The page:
2 minuti di lettura

Towards a Workable and Effective Climate Regime
A CEPR-FERDI eBook, by:
Scott Barrett (Columbia University),
Carlo Carraro (Ca’ Foscari University of Venice, CEPR and FEEM), and
Jaime de Melo (University of Geneva and FERDI)

The eBook is available for free download here.

An Re3 column summarising it is available here.
This year, for the first time ever, nearly all of the world’s countries are making pledges to help limit future climate change. As of October 1st, 147 countries, representing about 85 percent of global emissions, have submitted pledges to lower emissions relative to current forecasts. But these pledges are not expected to prevent global emissions from increasing through 2030. The global goal of limiting mean global temperature change to 2 degrees Celsius relative to the pre-industrial level requires more drastic action.

Incorporating contributions from 49 authors, this eBook holds the premise that the world needs a climate change regime that is both workable and effective—”workable” in the sense that it can be accepted by sovereign states; and “effective” in the sense that it ultimately stabilizes the global climate. Such a regime must be built on the belief that by cooperating, every country can be made better off. The book suggests a number of ways in which this can be done. The most important reinforcing measures discussed are:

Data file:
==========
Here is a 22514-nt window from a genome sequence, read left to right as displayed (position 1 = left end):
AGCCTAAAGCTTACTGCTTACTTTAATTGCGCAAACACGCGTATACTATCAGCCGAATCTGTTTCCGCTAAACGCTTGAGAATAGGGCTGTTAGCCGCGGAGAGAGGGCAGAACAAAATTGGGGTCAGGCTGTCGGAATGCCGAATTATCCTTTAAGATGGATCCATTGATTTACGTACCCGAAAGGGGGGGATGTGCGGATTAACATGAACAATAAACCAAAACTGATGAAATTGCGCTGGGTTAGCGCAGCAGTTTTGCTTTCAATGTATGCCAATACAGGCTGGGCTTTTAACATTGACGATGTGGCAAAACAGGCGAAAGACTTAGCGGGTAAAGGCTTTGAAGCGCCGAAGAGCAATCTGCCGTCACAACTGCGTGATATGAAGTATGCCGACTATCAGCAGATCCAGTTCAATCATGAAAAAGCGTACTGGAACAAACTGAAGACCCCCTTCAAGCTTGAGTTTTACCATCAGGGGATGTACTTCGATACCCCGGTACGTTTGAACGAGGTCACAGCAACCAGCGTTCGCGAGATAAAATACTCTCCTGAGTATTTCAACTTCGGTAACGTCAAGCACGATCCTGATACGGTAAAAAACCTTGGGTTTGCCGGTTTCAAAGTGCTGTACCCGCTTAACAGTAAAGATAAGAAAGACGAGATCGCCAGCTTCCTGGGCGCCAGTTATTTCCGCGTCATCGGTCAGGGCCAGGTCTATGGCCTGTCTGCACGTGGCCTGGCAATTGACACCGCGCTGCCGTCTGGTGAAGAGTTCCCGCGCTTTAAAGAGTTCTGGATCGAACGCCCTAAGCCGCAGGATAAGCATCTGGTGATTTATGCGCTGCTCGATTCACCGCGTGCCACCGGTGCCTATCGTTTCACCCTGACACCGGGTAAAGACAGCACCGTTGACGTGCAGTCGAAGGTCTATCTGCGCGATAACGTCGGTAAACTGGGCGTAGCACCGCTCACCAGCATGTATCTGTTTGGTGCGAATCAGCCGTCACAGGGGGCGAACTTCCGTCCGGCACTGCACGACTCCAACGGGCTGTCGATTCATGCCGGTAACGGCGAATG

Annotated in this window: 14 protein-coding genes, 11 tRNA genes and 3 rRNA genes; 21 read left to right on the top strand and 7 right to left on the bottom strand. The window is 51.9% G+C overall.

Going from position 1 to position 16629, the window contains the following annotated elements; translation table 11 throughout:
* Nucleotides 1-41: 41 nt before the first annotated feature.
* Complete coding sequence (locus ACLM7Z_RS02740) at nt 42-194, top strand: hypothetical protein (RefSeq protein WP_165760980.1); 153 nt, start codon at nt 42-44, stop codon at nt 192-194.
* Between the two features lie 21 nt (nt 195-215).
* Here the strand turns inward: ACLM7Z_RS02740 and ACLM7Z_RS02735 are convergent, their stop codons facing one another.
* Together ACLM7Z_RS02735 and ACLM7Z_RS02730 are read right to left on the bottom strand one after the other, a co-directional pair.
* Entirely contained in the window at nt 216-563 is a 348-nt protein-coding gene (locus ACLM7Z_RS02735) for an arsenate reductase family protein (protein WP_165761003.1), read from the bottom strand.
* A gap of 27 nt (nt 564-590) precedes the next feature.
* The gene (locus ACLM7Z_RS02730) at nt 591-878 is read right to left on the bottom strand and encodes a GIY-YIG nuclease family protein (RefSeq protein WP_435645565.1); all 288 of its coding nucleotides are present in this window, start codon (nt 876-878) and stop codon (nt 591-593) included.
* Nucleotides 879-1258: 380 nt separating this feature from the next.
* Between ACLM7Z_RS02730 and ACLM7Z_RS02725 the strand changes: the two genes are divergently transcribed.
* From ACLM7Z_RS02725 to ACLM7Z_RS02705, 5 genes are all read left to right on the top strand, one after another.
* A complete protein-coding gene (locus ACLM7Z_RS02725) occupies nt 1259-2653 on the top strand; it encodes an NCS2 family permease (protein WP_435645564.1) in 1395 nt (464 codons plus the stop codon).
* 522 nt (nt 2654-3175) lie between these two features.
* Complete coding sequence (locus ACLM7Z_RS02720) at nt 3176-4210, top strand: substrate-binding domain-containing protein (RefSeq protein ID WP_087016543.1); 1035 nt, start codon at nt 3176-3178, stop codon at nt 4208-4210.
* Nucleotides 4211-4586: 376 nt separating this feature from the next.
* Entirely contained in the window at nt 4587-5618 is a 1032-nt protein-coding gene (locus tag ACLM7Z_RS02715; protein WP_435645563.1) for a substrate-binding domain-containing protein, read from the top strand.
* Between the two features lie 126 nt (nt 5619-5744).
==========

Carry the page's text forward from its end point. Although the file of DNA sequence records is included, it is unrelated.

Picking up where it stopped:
• Financing of energy, research, development, and dissemination (both public and private) must be scaled up dramatically, so as to lower the cost of alternative energy sources.
  • Carbon pricing must be encouraged.
  • Fast-growing developing countries must be put onto a new and different growth path, one that contributes to their development in the short-to-medium term, but that also limits climate change, and so protects the continued development of these countries, in the long term.
  • The most vulnerable countries must be helped to adapt to climate change.
  • Finally, to overcome free rider incentives, a robust system for measuring, reporting, and verifying emission reductions must be supplemented by additional measures, whether “building blocks” that exploit other opportunities for emission reductions, or measures that can enforce agreed reductions in emissions.

Cooperation must therefore occur in multiple areas simultaneously – for undertaking research, development, and dissemination, for carbon pricing, for financing investment and adaptation, and for enforcing agreements to limit emissions. The scale, breadth, and complexity of the task at hand is unprecedented.